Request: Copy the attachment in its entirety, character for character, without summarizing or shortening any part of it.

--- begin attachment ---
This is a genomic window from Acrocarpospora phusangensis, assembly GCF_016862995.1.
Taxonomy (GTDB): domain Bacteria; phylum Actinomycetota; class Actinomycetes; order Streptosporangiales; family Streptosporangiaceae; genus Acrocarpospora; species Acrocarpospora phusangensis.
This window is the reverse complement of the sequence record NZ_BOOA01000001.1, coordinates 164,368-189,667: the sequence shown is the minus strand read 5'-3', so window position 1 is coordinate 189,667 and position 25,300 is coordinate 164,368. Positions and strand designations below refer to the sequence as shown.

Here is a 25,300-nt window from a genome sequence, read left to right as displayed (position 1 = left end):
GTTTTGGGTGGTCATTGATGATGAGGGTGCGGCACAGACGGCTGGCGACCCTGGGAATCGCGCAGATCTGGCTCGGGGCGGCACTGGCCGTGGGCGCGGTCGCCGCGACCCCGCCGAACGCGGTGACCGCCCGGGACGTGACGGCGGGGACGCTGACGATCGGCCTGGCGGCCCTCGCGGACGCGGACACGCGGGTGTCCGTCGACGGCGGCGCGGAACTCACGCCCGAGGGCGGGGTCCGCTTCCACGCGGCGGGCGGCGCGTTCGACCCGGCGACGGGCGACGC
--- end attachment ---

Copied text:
This is a genomic window from Acrocarpospora phusangensis, assembly GCF_016862995.1.
Taxonomy (GTDB): domain Bacteria; phylum Actinomycetota; class Actinomycetes; order Streptosporangiales; family Streptosporangiaceae; genus Acrocarpospora; species Acrocarpospora phusangensis.
This window is the reverse complement of the sequence record NZ_BOOA01000001.1, coordinates 164,368-189,667: the sequence shown is the minus strand read 5'-3', so window position 1 is coordinate 189,667 and position 25,300 is coordinate 164,368. Positions and strand designations below refer to the sequence as shown.

Here is a 25,300-nt window from a genome sequence, read left to right as displayed (position 1 = left end):
GTTTTGGGTGGTCATTGATGATGAGGGTGCGGCACAGACGGCTGGCGACCCTGGGAATCGCGCAGATCTGGCTCGGGGCGGCACTGGCCGTGGGCGCGGTCGCCGCGACCCCGCCGAACGCGGTGACCGCCCGGGACGTGACGGCGGGGACGCTGACGATCGGCCTGGCGGCCCTCGCGGACGCGGACACGCGGGTGTCCGTCGACGGCGGCGCGGAACTCACGCCCGAGGGCGGGGTCCGCTTCCACGCGGCGGGCGGCGCGTTCGACCCGGCGACGGGCGACGC